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‘A massive humanitarian crisis is growing’

Central African Republic

In the Central African Republic, persistent armed conflict and annual flooding have caused mass internal displacement and food insecurity. As humanitarian access remains limited, Humanity & Inclusion is delivering goods to isolated areas by boat.

A group of men stand on a boat carrying humanitarian supplies along a waterway in the Central African Republic. One man is waving an HI flag. In the background are tree-lined hills.

A boat carrying humanitarian supplies along a waterway in the Central African Republic. | © A. Servant / HI

An estimated 1.4 million people—representing almost one-third of the country’s entire population—have been displaced by ongoing conflict. Over 2 million people are facing severe food insecurity due to a lack of safety, which is only expected to worsen in the lean season when less food is produced. Under constant threat of danger, civilians are forced to go without basic needs such as food, medicine and hygiene items to avoid risking their lives.

‘Access is one of our greatest concerns’

“A massive humanitarian crisis is growing and we have to prepare for it,” says Yamina Issad, Humanity & Inclusion’s operations officer for the Central African Republic. “As soon as conflict arises, all humanitarian access is completely blocked. There is only one route that connects Bambari to Bangasou, and it is now inaccessible. This isolates the population in those areas and worsens the hardships people are already experiencing. Right now, access is one of our greatest concerns.”

To overcome inaccessibility by road, Humanity & Inclusion has begun shipping goods such as fuel, building materials, oil and essential non-food items by boat along high-water rivers during the rainy season.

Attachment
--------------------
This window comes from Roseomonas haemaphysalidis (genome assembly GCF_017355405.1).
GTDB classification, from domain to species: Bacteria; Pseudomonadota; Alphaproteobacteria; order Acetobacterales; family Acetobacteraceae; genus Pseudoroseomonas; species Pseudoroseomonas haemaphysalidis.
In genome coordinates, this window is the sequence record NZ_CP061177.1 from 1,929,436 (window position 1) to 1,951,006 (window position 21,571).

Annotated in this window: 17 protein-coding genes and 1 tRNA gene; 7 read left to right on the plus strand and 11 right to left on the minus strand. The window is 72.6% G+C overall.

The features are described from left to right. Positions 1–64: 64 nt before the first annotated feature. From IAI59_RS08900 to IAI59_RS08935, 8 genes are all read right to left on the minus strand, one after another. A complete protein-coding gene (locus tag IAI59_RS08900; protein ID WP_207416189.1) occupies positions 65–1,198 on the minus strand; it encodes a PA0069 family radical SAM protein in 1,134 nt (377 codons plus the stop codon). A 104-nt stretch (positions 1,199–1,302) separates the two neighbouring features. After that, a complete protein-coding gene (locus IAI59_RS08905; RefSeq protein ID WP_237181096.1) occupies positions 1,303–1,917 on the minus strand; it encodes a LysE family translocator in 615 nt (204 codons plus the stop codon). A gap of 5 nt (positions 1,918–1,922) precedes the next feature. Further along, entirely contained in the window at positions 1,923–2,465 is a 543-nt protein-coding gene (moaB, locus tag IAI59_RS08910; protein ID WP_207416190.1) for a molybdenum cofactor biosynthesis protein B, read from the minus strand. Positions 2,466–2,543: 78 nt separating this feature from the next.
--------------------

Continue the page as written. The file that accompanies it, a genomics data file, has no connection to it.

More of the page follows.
“Access to communities along the river is particularly difficult by road,” explains Damien Volland, Humanity & Inclusion’s head of logistics and transport. “There is a lack of security and damaged infrastructure, which is accentuated during the rainy season. But, when the water is high, boats are easier to navigate. Transport by boat on the Oubangui River allows us to bypass these obstacles and reach more populations in need of humanitarian assistance.”

Delivering tons of aid

For years, local organizations have used boats to transport goods during rainy season, but the method is rarely used among international NGOs. Humanity & Inclusion’s logistics team is able to deliver between 50 and 60 tons of humanitarian goods per boat for partner organizations such as Solidarités International, ACTED and Action Against Hunger to reach people in some of the most isolated parts of the country.

These activities are funded in part by USAID's Bureau for Humanitarian Assistance and are carried out in partnership with Premiere Urgence Internationale.

Date published: 10/14/21


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